How The 4% Rule Shortchanges Retirees

This is NOT a hit on Bill Bengen, let me state that clearly, up front!

That man did wonderful things to advance financial planning as a profession.  So, I need to make sure there is no mis-understanding from where I am coming in this email.

But the problem I’ve always had with the 4% rule is it’s so FREAKING limiting on a retiree’s ability to enjoy the fruits of his labor!

Just look at this chart.

This is a portfolio of 60% US Large Cap Stocks and 40% US 10 Year Treasury Bonds.  The retiree is taking 4% a year from this portfolio adjusted for inflation. Look at the X-axis and follow the line at 4% horizontally.  Notice only on the rarest of rare occasions did the portfolio go under.

In fact the median withdrawal rate, 50% above/50% below was 5.8%!

So, while taking 4% a year surely reduced the likelihood of one not running out of money, man oh man, it did so with some serious opportunity cost; The ability to ENJOY IT!

Secondly, and let’s get serious here, NO ONE knew they were at danger of running out of money if they retired in 1929, 1930, 1961 or 1966.  In fact, no one knew they could live like King Solomon in 1932, 1949, 1982 etc.

If you retire today will you be decorated in gold or will you be wearing a barrel for clothing in 30 years? You have no idea!  And that’s the problem with this whole thing.  The 4% rule, or ANY rule derived on the past to project future returns, is nothing more than a guessing game.

I was talking to some wonderful folks last night.  They want to go to Ireland for a couple months. They can afford it, for sure. Is it irresponsible for them to go, after all their Monte Carlo projection “only” shows a 95% chance of their money outliving them?

NO! It’d be irresponsible NOT to go.  For Heaven’s sake, look at that chart again.  The VAST, VAST majority of time you could have spent well above 4%. So, to stay home, watching Pat Sajak on TV while eating Ramen noodles…just in case a calamity happens, is crazy talk.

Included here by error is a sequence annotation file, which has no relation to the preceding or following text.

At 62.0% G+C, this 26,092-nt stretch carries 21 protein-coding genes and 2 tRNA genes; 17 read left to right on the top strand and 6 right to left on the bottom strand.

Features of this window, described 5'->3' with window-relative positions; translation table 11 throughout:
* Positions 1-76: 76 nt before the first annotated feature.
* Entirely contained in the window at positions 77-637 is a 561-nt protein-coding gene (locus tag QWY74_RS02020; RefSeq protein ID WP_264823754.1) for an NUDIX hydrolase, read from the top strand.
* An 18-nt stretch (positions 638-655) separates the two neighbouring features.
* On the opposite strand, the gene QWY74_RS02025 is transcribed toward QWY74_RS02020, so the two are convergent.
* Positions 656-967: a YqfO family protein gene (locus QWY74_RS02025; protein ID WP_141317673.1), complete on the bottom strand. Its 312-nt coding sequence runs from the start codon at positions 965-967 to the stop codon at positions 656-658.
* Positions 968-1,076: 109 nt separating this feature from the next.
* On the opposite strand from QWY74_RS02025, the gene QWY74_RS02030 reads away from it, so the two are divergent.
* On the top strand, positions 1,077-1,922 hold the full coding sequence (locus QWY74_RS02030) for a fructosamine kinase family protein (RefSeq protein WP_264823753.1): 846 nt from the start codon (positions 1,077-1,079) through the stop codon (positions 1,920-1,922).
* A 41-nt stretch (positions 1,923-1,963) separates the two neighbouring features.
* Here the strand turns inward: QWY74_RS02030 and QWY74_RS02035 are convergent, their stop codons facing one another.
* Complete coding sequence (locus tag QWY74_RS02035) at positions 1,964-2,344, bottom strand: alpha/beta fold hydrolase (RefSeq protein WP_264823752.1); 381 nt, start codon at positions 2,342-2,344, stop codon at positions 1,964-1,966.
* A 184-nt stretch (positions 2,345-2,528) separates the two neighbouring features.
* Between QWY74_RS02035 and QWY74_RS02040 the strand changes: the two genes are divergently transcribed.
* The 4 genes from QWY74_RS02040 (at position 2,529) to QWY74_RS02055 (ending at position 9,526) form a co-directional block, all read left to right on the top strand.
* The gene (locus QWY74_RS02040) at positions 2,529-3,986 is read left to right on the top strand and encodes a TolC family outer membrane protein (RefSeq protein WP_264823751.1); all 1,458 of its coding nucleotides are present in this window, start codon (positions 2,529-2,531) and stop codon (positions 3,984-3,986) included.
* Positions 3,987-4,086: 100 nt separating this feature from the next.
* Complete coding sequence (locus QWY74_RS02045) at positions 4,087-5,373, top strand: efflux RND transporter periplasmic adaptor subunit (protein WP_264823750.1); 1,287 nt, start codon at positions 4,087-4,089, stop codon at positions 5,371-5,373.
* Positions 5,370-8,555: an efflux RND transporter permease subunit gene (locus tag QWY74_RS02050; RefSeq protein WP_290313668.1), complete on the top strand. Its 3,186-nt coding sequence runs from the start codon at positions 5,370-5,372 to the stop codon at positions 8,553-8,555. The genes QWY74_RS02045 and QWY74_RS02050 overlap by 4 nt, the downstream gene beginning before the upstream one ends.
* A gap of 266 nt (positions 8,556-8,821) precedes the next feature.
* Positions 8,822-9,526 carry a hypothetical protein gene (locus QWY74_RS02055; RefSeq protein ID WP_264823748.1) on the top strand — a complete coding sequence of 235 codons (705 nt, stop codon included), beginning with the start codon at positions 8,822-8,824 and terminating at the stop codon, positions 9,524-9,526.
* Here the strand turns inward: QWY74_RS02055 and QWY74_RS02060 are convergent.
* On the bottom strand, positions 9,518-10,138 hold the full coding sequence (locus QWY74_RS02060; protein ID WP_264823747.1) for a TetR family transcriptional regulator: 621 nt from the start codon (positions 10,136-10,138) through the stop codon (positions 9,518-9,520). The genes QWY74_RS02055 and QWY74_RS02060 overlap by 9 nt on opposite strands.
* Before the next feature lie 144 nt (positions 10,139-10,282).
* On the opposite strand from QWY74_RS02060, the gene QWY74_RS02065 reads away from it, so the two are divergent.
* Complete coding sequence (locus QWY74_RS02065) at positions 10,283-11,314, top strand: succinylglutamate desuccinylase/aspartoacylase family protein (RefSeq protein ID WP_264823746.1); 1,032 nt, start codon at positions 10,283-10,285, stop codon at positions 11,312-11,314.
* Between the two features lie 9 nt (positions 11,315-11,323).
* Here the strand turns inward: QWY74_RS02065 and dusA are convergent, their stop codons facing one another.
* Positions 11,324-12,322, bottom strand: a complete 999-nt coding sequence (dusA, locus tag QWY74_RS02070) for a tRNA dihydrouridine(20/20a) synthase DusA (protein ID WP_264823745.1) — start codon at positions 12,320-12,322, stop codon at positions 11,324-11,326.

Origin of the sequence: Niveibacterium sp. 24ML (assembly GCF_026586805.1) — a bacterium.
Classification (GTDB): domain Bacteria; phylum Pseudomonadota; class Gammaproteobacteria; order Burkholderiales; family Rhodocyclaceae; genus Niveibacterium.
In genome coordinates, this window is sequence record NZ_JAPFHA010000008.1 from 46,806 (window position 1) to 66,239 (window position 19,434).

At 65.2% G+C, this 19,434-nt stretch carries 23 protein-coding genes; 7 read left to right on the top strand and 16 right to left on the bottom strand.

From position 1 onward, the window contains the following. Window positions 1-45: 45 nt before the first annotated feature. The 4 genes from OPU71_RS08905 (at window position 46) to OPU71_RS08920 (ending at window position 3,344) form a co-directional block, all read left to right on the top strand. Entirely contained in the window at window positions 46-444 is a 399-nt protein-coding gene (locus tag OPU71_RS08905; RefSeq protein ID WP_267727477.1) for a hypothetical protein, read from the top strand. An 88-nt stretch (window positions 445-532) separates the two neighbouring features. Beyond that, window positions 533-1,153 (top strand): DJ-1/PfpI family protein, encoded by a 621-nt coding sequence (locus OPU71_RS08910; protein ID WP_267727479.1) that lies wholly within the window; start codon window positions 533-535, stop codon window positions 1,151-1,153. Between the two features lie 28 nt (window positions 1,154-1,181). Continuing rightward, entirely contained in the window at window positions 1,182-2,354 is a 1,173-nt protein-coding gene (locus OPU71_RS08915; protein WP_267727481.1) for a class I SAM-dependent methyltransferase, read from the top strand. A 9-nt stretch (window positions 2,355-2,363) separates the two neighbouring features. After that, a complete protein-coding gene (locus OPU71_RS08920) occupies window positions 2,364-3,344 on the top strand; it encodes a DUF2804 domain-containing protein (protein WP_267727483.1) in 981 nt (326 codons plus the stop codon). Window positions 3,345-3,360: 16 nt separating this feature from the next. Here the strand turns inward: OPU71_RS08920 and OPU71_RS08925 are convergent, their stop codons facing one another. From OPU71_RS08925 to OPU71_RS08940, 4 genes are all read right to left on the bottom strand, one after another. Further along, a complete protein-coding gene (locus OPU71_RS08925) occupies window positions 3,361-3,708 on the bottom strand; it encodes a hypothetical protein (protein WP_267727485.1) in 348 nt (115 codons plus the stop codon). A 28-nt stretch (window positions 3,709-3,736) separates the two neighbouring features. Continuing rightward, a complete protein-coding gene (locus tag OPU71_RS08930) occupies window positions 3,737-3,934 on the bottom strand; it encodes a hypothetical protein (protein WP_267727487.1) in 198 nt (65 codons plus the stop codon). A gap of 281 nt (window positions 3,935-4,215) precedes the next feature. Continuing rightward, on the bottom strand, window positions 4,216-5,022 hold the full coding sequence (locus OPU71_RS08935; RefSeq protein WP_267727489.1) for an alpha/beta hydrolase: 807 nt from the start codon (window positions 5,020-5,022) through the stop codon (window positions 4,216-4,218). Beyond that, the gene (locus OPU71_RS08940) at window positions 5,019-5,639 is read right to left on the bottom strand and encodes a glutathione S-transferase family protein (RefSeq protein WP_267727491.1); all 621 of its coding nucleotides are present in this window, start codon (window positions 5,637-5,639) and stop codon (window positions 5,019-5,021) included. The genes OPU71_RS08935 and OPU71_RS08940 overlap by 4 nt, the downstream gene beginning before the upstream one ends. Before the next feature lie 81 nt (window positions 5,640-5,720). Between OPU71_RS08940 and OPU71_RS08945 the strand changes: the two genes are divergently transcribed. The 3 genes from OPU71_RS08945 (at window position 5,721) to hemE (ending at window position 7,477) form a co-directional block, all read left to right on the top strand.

I mean just look at this:

Solid blue except for a couple scenarios.  And even those scenarios when you ran out, your money lasted well past 20 years.

Remember too, this assumes you’re spending 4% of your portfolio value the first year and adjusting it with inflation each year thereafter.  If you’ve been following for more than a few days you know how I feel about that entire scenario.  “Show me the evidence that retirees actually spend like that!”

The evidence, in fact, is vastly in the other direction. That retirees spend LESS as they age, not more. So, to use the 4% rule as a spending model at the start of retirement, is WAYYYYYY too conservative, especially on the front side of your retirement when you’re itching to do stuff you’ve been putting off because work got in the way.

Don’t do that!

Now, if living like a pauper so your kids can live like kings is a priority, the 4% rule works great.

Just look at all that money you’re leaving to them!  Isn’t that nice of you…

Ironically, I’ve yet to work with someone who said it’s a priority for them to live cheap so their kids can spend like royalty, myself included.  Shoot, I’ve got 4 kids. I love ’em all dearly. Leaving them millions at my demise is not on my bucket list of things to do, though.

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